Soviet born actor Ilia Volok is quite personable and definitely commands the stage; his performance is heroic but it is so intense and his accent is often intrusive. Comical and sensitive portions are overshadowed by the perpetual ranting. It’s 70 minutes of an actor’s bravura performance as he plays a character mentally unravelling and the plot gets sidetracked. There’s a lot of histrionics that don’t pay off.
Director Eugene Lazarev has Mr. Volok all over the large, bare and black stage. Up on a ramp high above, on a staircase, down front and center stage. It’s all visually arresting but the production would have benefitted if Mr. Lazarev had also paced and varied Volok’s vocal delivery.
Volok portrays Poprishchin, a disaffected low-level Russian civil servant, who is driven insane by life’s disappointments and futility during the oppressive reign of Nicholas I. Costume designer Knarik Balayan has him symbolically wrapped up in all-white that suggests (and later becomes) a straight-jacket.
Poprishchin loves his boss’ daughter who is unaware of him. He listlessly completes his mundane work tasks and returns to his room. Eventually he stops going to work, stays in his room, becomes consumed with delusional fantasies that he’s the King of Spain, and ends up in an insane asylum.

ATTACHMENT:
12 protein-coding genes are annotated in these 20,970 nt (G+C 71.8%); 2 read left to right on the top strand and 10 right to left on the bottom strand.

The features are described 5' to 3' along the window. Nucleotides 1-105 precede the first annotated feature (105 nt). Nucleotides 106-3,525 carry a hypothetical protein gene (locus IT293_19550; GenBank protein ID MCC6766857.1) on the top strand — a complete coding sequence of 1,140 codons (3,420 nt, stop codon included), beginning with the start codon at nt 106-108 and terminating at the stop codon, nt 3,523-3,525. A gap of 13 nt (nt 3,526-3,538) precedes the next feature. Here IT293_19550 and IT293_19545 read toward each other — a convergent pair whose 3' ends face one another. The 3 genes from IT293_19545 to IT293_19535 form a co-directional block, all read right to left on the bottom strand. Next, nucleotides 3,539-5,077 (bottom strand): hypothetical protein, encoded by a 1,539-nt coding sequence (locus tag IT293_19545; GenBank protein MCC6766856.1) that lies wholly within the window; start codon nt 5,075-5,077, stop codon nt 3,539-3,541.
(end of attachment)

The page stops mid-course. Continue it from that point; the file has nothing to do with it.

Clanging bars, barking dogs, clucking chickens and variety of eerie and regal classical music are perfectly rendered by David Marling’s dynamic sound design.
Lighting designer Ken Coughlin provides a variance of brightness, dimness and bursts of red that convey an otherworldly universe. There are also strobe sequences with Volok vigorously dancing and gesticulating.
Technically accomplished, Lazarev and Volok’s adaptation is faithful to Gogol’s narrative and tone but is diminished by Volok’s misdirected performance.
Diary of a Madman (extended through February 18, 2018)
A Perfect World Productions
American Theatre of Actors
John Cullum Theatre, 314 West 54th Street, in Manhattan
For tickets, call 212-868-4444 or visit http://www.volok-diaryofamadman.weebly.com
Running time: 70 minutes with no intermission